I believe that Members may be aware that the EAC is originally required to submit recommendations on constituency boundaries for the second term DCs to the Chief Executive on or before 27 November 2002. To provide the EAC with the necessary time to redraw the constituency boundaries and conduct public consultation in the light of the changes to the number of elected seats for Islands, Sai Kung and Yuen Long, the Chief Executive has given approval, under the EAC Ordinance, to extend the above deadline by six months to 27 May 2003. This does not mean that the constituency boundaries for the 2003 DC elections would not be finalized until May next year. We expect that the EAC will be able to consult the public on its delineation proposals within a month after the passage of the Bill. Extending the deadline by six months serves to provide the EAC with adequate flexibility to complete the demarcation of constituencies.
(II) Publication dates of electoral registers
To implement the proposal of increasing the number of elected seats for the DCs, the Bill will also propose corresponding amendments to revise the existing publication deadlines of the electoral registers. As I have explained earlier, the boundaries for certain constituencies will need to be adjusted in view of the increase in the number of elected seats. As a result of this, the EAC will postpone its public consultation exercise. We envisage that the EAC can submit its recommendation to the Chief Executive by early next year at the earliest. According to this timetable, the Registration and Electoral Office (REO) will not be able to complete the voter registration exercise in time for the publication of the electoral registers in April 2003. This is because the REO will be able to allocate electors to the appropriate constituency on the basis of their addresses only when the EAC has finalized the constituency boundaries. To give the REO an extension of time, we propose deferring the publication dates of the electoral registers.
At present, the provisional and final registers are published in April and May each year respectively. The Bill will amend relevant provisions in the Legislative Council Ordinance for the publication of the GC and FC registers. Changes will also be made to the Chief Executive Election Ordinance in respect of the Election Committee Subsector registers. The Bill proposes that in DC election years, such as 2003, the provisional and final registers should be published in August and September respectively. In other years, including LegCo election years such as 2004, the corresponding deadlines will be deferred to June and July.
The amendment will reduce the time gap between the publication of electoral registers and the polling day to about two months. This is a significant improvement when compared with the existing time gap of six months in DC election years, and four months in LegCo election years. This is also to respond to the suggestion made by Members before the last DC elections that the time gap between the publication of electoral registers and the polling days should be shortened as far as practicable, so as to ensure the electors' data contained therein would be more up-to-date.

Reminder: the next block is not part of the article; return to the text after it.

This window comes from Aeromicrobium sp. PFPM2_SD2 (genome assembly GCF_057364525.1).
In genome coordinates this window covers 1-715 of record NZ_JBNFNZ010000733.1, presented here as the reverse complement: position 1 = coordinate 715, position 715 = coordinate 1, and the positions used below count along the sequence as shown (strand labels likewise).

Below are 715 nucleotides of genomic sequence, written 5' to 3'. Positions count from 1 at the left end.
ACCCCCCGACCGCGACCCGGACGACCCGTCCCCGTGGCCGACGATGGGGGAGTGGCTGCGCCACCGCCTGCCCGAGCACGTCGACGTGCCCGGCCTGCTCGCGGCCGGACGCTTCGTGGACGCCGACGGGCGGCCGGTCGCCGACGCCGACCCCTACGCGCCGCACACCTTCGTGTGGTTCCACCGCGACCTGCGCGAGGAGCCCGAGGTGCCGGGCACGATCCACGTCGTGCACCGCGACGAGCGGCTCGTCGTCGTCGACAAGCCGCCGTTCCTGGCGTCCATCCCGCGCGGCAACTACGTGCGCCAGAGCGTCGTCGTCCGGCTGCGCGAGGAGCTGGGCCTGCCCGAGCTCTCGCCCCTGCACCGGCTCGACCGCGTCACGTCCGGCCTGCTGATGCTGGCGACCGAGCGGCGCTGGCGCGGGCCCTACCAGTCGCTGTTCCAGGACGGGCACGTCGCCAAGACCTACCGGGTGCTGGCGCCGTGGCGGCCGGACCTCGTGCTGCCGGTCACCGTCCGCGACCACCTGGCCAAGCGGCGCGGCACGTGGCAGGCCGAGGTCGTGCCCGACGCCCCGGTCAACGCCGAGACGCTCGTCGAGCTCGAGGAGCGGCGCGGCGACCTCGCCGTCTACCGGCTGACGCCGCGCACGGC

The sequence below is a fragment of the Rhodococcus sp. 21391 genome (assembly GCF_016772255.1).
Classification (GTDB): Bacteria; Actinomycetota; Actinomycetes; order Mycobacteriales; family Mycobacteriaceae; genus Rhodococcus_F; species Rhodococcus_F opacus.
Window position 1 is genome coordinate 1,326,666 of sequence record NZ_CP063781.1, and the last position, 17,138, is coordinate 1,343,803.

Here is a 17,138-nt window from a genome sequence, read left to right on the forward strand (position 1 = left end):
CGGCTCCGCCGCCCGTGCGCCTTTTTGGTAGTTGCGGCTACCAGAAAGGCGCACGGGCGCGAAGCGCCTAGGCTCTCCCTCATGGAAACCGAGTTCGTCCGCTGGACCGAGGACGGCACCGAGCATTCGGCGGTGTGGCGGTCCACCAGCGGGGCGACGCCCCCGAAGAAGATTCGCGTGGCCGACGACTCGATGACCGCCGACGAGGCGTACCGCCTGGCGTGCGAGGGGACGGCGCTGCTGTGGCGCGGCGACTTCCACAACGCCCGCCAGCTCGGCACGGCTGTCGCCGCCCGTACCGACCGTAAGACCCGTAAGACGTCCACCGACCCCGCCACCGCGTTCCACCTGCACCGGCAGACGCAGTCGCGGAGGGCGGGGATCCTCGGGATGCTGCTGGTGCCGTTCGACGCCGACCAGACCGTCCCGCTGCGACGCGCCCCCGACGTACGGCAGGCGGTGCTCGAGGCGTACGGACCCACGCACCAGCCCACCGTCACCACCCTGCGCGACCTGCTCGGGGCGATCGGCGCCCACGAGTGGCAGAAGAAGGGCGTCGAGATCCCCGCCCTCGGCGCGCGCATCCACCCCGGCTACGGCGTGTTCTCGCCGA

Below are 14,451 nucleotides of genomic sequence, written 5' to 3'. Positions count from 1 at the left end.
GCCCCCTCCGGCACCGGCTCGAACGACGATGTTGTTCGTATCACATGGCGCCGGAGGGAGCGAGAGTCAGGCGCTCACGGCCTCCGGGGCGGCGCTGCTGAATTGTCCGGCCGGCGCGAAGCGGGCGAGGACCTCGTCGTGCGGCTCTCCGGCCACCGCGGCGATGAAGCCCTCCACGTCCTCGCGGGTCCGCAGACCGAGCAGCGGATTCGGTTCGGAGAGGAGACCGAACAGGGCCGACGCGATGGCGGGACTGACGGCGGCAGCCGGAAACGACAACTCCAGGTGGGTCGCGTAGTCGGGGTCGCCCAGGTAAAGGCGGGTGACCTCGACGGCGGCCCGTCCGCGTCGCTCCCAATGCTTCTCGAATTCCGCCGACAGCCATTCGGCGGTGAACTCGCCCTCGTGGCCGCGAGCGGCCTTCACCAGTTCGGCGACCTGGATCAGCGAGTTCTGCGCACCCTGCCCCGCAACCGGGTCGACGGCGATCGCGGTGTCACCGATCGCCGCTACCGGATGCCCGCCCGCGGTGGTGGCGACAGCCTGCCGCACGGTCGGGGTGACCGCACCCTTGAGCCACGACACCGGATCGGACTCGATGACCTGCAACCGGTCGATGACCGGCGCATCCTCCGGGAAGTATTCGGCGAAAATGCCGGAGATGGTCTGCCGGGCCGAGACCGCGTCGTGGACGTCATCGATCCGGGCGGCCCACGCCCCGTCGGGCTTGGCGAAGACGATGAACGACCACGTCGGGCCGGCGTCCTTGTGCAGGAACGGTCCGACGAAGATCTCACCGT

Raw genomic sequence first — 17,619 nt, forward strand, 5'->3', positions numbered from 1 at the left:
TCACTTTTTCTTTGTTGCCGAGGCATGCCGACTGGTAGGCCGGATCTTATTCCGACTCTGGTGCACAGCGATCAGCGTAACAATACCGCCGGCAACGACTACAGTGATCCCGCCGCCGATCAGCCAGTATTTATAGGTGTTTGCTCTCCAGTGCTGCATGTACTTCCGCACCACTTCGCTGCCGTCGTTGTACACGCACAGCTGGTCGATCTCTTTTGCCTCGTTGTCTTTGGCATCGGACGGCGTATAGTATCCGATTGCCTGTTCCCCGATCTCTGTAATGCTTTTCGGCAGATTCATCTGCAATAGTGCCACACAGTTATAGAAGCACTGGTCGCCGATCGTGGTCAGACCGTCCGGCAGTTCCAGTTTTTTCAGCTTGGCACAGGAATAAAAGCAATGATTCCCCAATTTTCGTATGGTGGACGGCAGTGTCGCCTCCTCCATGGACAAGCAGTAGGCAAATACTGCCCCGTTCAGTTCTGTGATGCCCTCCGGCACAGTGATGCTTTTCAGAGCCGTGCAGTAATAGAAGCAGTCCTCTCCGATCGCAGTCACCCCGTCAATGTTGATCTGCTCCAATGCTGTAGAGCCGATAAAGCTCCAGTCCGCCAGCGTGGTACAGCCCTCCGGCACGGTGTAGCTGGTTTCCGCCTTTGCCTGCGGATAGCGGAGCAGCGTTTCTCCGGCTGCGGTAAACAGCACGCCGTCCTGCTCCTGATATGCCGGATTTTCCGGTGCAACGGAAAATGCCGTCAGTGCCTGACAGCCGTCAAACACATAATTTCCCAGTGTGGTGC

Pursuant to section 8 of the District Councils Ordinance, subject to the approval of the Legislative Council, the Chief Executive in Council can, by order published in the Gazette, amend the number of elected seats for the three DCs as specified in Schedule 3. Schedule 3 can be amended by way of subsidiary legislation. However, we need to revise the voter registration cycle at the same time, and this would involve amendments to two other ordinances. Accordingly, we propose to introduce the necessary amendments in the form of a composite bill for consideration by LegCo. Increasing the number of elected seats, redrawing constituency boundaries and deferring the publication dates of electoral registers are in effect a package of inter-related proposals. We therefore consider that it would be more appropriate to take them forward in a composite bill. Further, we would also take this opportunity to make technical amendments to the District Councils Ordinance by replacing some outdated terms and expressions therein.
Lastly, we hope that Members can accord priority to the consideration of this Bill. This will allow the EAC and the Administration to have sufficient time for the necessary preparations, including redrawing the constituency boundaries and drafting the subsidiary legislation.
Thank you, Madam President.
End/Wednesday, October 9, 2002.